Another Crazy Patent Decision

Apple just lost $100 million to a Creative Labs suit over iPod menus.  Stephan Kinsella isolates exactly what the unbelievable breakthrough it was that Apple will now have to pay for.  Here it is.  Be amazed at the genius involved, all you small-minded folks who would never have been smart enough to think of this for yourselves:

A method of selecting at least one track from a plurality of tracks
stored in a computer-readable medium of a portable media player
configured to present sequentially a first, second, and third display
screen on the display of the media player, the plurality of tracks
accessed according to a hierarchy, the hierarchy having a plurality of
categories, subcategories, and items respectively in a first, second,
and third level of the hierarchy, the method comprising:

  • selecting a category in the first display screen of the portable media player;
  • displaying the subcategories belonging to the selected category in a listing presented in the second display screen;
  • selecting a subcategory in the second display screen;
  • displaying the items belonging to the selected subcategory in a listing presented in the third display screen; and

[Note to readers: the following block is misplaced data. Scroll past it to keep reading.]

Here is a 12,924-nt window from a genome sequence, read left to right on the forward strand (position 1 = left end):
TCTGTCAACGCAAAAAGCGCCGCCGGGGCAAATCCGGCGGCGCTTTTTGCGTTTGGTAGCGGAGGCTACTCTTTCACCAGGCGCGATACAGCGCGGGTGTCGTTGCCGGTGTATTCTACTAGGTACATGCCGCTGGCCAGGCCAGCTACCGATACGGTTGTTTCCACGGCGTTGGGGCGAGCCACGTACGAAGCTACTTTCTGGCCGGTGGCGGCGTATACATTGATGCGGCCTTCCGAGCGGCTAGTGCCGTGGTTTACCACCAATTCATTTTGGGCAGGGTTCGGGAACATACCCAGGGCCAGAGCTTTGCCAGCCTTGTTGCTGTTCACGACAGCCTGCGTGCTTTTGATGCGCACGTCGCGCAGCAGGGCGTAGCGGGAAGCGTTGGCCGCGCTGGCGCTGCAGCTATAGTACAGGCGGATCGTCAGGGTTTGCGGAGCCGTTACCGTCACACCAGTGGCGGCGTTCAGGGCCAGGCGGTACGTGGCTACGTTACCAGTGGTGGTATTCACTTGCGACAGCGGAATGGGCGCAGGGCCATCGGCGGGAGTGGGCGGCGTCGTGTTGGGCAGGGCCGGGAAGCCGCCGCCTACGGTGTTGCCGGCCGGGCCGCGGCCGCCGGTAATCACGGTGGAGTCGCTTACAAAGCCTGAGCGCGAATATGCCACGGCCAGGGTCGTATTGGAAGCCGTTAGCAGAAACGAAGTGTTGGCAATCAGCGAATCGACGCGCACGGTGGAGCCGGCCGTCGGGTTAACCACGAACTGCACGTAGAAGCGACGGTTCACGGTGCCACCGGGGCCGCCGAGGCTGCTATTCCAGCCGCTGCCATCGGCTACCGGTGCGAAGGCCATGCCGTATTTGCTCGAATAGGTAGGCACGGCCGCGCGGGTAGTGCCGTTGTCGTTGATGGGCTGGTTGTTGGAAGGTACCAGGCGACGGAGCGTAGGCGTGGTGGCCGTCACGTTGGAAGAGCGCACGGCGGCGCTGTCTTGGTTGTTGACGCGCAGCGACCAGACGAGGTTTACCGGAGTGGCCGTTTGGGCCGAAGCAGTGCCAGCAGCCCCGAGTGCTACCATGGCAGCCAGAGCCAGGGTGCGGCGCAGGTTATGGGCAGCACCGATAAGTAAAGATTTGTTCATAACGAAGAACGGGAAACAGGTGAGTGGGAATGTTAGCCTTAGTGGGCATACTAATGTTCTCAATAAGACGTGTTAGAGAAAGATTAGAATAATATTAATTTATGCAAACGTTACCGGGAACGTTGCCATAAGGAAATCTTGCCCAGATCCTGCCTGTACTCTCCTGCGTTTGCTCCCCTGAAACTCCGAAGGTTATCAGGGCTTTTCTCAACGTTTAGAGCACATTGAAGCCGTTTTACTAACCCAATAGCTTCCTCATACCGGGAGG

• accessing at least one track based on a selection made in one of the display screens.

Oh my god, like, my head is going to explode this is so revolutionary and complicated.  Someone just invented the hierarchical menu.  Jeez, how have we done without this all these years?  </sarcasm>


  1. Matthew Brown:

    Technically, Apple settled, not lost, I believe; they concluded it was cheaper and easier to pay Creative $100 million to shut up and go away than to fight it in court. It'd probably have cost more than that to defend the suit.

    However, that doesn't change the fact that you can shake down companies for hundreds of millions for patenting the obvious, and in fact the previously existing in a new context.

  2. mjh:

    No. It's not the hierarchical menu. Really. It's much more innovative than that. It's the hierarchical menu on "a portable media player". Significantly more innovative than some simple hierarchical menu!!

    Seriously, software patents are (IMHO) completely ridiculous. Software development is entirely about building on what someone did before. If there's a single piece of software that doesn't somehow involve patent infringement, I'd be surprised. IMHO, patents applied to software do not provide incentive for innovation. I think they disincent it because it's almost impossible to develop any software without violating a patent.